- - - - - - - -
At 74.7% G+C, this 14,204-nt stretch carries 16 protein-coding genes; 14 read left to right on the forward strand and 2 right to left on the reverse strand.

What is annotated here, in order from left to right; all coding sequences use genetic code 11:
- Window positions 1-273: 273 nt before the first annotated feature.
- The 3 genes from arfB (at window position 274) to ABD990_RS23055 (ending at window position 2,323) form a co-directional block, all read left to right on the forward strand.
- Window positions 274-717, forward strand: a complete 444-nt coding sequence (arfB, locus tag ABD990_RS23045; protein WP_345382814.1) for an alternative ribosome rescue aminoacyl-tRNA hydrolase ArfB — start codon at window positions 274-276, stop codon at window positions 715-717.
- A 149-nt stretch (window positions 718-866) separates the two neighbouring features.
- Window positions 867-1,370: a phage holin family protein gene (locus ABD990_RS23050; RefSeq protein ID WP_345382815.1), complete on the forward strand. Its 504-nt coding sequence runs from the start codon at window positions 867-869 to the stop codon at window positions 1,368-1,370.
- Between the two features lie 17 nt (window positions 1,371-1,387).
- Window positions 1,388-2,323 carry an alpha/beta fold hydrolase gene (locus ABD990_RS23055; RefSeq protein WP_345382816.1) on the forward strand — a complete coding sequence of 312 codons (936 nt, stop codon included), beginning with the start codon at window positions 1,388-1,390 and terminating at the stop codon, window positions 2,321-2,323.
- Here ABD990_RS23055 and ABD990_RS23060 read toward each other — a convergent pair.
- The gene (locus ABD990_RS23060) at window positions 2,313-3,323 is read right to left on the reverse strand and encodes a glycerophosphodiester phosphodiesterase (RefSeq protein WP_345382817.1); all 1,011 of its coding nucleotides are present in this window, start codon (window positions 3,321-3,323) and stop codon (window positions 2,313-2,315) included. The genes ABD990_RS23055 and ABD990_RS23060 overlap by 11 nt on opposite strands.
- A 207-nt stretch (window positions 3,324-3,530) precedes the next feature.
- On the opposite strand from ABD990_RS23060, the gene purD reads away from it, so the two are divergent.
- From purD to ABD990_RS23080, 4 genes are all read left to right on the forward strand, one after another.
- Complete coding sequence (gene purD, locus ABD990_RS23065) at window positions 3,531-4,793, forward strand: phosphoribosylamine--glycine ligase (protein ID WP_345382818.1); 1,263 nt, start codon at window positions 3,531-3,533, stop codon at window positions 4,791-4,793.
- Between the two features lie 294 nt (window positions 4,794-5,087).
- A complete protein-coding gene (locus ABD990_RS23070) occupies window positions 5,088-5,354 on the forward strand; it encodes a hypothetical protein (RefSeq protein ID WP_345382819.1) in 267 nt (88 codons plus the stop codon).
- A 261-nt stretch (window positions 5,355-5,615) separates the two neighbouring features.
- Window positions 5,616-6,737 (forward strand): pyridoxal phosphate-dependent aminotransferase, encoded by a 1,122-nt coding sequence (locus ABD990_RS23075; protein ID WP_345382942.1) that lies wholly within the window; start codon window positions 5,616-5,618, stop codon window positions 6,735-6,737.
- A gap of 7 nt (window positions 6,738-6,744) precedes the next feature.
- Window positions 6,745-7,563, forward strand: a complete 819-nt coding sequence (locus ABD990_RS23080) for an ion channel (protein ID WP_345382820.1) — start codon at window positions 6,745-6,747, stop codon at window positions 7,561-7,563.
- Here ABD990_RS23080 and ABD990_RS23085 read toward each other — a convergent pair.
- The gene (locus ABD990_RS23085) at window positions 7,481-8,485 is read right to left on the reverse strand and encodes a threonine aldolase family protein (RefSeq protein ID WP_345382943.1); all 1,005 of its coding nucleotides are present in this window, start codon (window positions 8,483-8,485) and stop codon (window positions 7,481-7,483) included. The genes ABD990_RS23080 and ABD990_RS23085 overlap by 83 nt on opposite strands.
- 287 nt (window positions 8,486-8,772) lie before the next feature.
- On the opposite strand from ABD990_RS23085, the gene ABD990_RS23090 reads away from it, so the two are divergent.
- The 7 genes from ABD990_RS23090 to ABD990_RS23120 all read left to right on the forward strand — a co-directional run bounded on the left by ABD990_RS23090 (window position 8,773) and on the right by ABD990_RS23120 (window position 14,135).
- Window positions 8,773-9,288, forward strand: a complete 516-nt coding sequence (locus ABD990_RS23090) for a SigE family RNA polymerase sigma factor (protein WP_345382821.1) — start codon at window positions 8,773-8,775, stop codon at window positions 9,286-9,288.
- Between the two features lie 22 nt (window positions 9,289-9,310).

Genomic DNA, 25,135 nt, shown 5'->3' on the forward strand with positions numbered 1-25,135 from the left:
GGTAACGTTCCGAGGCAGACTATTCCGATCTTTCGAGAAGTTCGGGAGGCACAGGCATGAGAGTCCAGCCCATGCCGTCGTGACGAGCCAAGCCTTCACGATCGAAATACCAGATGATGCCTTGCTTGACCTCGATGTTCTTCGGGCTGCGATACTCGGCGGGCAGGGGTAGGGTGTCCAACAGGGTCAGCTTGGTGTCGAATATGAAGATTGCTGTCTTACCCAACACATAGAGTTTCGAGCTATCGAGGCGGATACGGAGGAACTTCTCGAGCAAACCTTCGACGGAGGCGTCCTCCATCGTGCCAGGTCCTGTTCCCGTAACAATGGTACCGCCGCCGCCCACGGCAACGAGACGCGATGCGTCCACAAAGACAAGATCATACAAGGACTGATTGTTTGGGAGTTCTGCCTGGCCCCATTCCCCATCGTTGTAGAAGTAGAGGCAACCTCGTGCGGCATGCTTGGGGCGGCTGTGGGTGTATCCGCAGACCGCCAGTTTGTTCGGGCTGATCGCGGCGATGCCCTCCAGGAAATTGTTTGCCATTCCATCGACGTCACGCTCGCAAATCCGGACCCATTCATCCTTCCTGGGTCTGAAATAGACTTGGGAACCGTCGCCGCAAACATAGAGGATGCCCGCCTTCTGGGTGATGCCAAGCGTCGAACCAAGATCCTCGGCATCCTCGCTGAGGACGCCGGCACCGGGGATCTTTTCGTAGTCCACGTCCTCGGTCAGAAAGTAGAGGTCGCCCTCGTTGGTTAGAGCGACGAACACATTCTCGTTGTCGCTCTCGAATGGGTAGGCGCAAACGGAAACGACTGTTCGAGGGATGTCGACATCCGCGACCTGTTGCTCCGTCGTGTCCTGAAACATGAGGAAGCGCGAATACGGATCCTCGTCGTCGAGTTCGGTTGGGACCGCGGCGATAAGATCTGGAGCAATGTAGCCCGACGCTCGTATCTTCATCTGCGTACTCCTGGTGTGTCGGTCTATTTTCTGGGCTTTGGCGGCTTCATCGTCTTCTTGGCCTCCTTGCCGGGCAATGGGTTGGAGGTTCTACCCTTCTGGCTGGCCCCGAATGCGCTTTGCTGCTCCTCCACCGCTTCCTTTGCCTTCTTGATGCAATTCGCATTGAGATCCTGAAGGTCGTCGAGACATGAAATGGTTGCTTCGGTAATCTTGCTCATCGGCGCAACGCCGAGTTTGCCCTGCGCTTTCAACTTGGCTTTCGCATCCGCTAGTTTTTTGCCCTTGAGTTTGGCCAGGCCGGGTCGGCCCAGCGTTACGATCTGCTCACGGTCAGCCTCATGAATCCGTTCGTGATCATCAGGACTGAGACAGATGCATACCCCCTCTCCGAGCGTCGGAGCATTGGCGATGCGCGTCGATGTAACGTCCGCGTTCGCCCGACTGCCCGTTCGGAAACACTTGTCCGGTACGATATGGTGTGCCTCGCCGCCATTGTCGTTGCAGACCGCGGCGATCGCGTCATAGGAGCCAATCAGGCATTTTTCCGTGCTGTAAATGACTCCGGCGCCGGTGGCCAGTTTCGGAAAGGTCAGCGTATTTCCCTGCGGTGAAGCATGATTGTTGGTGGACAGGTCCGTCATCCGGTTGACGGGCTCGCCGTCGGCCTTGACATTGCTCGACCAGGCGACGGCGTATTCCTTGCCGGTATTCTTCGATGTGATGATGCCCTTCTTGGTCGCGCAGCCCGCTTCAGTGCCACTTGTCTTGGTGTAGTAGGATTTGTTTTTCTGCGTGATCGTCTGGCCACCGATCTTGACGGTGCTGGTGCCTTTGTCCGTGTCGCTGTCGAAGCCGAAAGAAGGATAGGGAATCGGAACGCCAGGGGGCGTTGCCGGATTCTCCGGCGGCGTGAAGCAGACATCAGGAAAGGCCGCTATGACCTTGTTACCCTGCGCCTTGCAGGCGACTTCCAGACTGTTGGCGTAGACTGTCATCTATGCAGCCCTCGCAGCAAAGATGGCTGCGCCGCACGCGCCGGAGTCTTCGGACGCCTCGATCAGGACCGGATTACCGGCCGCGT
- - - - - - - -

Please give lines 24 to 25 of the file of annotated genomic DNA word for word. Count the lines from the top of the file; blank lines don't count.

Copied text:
- 287 nt (window positions 8,486-8,772) lie before the next feature.
- On the opposite strand from ABD990_RS23085, the gene ABD990_RS23090 reads away from it, so the two are divergent.